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Re: wireless connection and X session

On Tue, 2006-05-02 at 15:17 -0500, Aaron Konstam wrote:
> On Tue, 2006-05-02 at 17:32 +0200, François Patte wrote:
> > Mikkel L. Ellertson a écrit :
> > > François Patte wrote:
> > > 
> > >>Bonjour,
> > >>
> > >>I am facing a problem that I don't understand. I installed FC4 on my
> > >>laptop and wireless is working fine but if I launch the wireless
> > >>connection after the boot (using for instance ifup eth1) I loose the
> > >>ownership of the X session, ie I am unable to open any graphical
> > >>application.
> > >>
> > >>If I kill my session and log again, I recover this ownership (and the
> > >>wireless connection is not lost...).
> > >>
> > >>Who can help me?
> > >>
> > >>Thank you.
> > > 
> > > Dumb question - is your hostname changing when you bring up the
> > > network connection? If so, this will cause problems in X.
> > 
> > This seems to be exactly the problem and it seems to be present only
> > with gnome..... (not appears with kde...)

I don't buy that.  KDE may restart X when the hostname changes, but X
depends on the hostname being set.  Read on.

> > What can i do? How to guess the hostname you will get when you want to
> > use a wifi in an airport for instance? Shall I put all possible names in
> > /etc/hosts?
> > 
> > I'm interrested to the solution of this problem....
> > 
> > Thanks.
> Well here is my question. If you are using  wireless communication
> using DHCP to multiple access points why are you defining a hostname?
> Take the hostname the dhcp server gives you.

That will only work if X comes up AFTER the machine receives its IP and
hostname from the DHCP server.  Remember that the local X session is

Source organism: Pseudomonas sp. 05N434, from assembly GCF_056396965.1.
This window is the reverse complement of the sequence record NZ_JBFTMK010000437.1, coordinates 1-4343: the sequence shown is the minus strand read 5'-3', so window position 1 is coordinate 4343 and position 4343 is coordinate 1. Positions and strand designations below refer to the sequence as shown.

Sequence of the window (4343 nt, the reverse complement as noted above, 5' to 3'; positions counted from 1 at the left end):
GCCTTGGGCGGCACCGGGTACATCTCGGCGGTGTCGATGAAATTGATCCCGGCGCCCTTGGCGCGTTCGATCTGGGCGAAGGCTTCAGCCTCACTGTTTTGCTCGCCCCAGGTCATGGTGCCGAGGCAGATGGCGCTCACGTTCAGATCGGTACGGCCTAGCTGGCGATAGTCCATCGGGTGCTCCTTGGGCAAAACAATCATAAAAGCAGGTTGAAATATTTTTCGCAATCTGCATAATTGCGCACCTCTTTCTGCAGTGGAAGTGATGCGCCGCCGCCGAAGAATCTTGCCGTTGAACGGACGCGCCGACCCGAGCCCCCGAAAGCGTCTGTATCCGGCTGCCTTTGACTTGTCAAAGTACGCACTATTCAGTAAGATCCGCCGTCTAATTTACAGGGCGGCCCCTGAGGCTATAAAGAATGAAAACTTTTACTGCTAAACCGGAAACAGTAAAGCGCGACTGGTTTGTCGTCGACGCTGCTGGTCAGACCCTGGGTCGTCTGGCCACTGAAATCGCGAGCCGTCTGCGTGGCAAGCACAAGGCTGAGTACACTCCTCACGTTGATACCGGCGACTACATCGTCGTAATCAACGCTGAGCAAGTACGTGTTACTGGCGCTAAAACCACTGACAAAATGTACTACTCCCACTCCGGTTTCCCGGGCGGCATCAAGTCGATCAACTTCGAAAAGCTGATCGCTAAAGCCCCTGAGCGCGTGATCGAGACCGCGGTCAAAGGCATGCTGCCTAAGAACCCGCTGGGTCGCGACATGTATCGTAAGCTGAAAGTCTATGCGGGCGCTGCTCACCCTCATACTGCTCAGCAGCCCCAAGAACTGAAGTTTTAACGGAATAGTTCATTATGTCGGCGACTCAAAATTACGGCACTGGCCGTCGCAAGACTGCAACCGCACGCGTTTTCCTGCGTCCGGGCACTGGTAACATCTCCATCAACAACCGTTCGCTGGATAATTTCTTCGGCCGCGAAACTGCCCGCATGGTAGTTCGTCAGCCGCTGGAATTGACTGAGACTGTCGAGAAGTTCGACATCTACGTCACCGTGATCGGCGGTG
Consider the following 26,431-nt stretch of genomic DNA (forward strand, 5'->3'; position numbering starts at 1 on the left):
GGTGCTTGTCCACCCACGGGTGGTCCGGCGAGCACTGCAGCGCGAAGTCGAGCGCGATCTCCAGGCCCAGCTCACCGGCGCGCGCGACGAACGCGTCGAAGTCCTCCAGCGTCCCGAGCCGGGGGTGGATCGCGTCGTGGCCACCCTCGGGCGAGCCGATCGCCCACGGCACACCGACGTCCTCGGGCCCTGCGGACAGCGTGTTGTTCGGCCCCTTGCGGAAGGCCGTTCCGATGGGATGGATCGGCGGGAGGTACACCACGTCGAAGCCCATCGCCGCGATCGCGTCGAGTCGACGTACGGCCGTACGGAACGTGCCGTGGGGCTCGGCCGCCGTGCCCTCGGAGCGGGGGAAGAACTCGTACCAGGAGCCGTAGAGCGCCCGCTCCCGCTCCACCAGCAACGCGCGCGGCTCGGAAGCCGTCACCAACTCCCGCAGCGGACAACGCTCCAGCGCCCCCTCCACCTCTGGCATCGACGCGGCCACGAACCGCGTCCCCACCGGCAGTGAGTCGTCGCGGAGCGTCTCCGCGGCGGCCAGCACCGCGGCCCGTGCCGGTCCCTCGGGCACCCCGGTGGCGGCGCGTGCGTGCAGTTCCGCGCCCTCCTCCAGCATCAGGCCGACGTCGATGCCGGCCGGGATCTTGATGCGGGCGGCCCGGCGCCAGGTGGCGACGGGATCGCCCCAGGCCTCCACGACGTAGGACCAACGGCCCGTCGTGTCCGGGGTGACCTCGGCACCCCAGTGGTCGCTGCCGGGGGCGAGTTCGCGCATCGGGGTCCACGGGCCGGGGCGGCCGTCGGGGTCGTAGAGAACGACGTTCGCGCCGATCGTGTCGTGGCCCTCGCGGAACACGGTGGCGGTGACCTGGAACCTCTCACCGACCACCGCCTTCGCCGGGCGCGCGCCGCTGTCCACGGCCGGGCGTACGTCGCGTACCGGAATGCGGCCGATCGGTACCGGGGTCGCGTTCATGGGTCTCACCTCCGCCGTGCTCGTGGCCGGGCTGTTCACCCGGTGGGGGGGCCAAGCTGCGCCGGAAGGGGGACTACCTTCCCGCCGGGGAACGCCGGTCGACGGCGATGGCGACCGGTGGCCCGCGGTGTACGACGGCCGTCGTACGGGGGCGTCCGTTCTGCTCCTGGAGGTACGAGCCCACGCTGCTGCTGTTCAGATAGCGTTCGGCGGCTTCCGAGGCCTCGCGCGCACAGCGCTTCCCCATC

tied to the X server with its display at "hostname:0".  If the hostname
changes to "newhostname" and you DON'T restart X, there'll be no
"newhostname:0" display and you won't be able to open any new X clients.
End of story.

If you're not sure if you'll get DHCPd before or after X comes up, the
best bet is to define a fixed hostname and tie it to in
your /etc/hosts file (you already have one..."localhost") and ignore any
hostname the DHCP server gives you.  Edit your dhclient.conf file and
add 'supersede host-name "localhost"' to the stanza that defines your
connection.  For example (stripped down to minimums),

       timeout 60;
       retry 60;
       reboot 10;
       select-timeout 5;
       initial-interval 2;

       interface "wlan0" {
           supersede host-name "localhost";  <<<---NOTE! Ignore DHCP
           request subnet-mask, broadcast-address, time-offset, routers,
           require subnet-mask, domain-name-servers;

Alternately, you can accept the hostname the DHCP server gives you and
then add some commands to /usr/sbin/dhclient-script (e.g.
"/usr/sbin/gdm-restart") so X restarts with the new hostname.  I leave
that as an exercise for the reader.

BTW, this is one of the reasons why your system defaults to "localhost"
if you don't have a hostname configured--so X can start.

- Rick Stevens, Senior Systems Engineer     rstevens vitalstream com -
- VitalStream, Inc.                       http://www.vitalstream.com -
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